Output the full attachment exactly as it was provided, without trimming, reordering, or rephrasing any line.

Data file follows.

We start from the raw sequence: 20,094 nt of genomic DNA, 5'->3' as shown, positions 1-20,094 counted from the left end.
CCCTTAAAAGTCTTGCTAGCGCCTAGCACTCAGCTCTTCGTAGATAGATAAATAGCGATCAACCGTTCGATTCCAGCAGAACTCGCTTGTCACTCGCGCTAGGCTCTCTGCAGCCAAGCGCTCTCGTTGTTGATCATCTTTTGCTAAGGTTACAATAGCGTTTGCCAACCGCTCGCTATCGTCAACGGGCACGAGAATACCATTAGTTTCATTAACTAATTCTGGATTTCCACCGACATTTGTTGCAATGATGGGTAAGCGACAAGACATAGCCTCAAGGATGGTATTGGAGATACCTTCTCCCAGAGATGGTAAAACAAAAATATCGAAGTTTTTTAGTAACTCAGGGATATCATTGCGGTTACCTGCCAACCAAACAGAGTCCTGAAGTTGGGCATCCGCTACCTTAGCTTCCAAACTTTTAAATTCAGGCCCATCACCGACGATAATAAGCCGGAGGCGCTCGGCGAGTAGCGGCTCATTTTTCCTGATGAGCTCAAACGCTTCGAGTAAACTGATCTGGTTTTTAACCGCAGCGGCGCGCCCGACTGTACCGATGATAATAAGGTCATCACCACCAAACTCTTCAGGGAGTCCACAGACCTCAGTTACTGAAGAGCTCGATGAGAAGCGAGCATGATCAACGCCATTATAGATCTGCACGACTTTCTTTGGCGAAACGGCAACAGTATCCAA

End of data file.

We start from the raw sequence: 20,094 nt of genomic DNA, 5'->3' as shown, positions 1-20,094 counted from the left end.
CCCTTAAAAGTCTTGCTAGCGCCTAGCACTCAGCTCTTCGTAGATAGATAAATAGCGATCAACCGTTCGATTCCAGCAGAACTCGCTTGTCACTCGCGCTAGGCTCTCTGCAGCCAAGCGCTCTCGTTGTTGATCATCTTTTGCTAAGGTTACAATAGCGTTTGCCAACCGCTCGCTATCGTCAACGGGCACGAGAATACCATTAGTTTCATTAACTAATTCTGGATTTCCACCGACATTTGTTGCAATGATGGGTAAGCGACAAGACATAGCCTCAAGGATGGTATTGGAGATACCTTCTCCCAGAGATGGTAAAACAAAAATATCGAAGTTTTTTAGTAACTCAGGGATATCATTGCGGTTACCTGCCAACCAAACAGAGTCCTGAAGTTGGGCATCCGCTACCTTAGCTTCCAAACTTTTAAATTCAGGCCCATCACCGACGATAATAAGCCGGAGGCGCTCGGCGAGTAGCGGCTCATTTTTCCTGATGAGCTCAAACGCTTCGAGTAAACTGATCTGGTTTTTAACCGCAGCGGCGCGCCCGACTGTACCGATGATAATAAGGTCATCACCACCAAACTCTTCAGGGAGTCCACAGACCTCAGTTACTGAAGAGCTCGATGAGAAGCGAGCATGATCAACGCCATTATAGATCTGCACGACTTTCTTTGGCGAAACGGCAACAGTATCCAA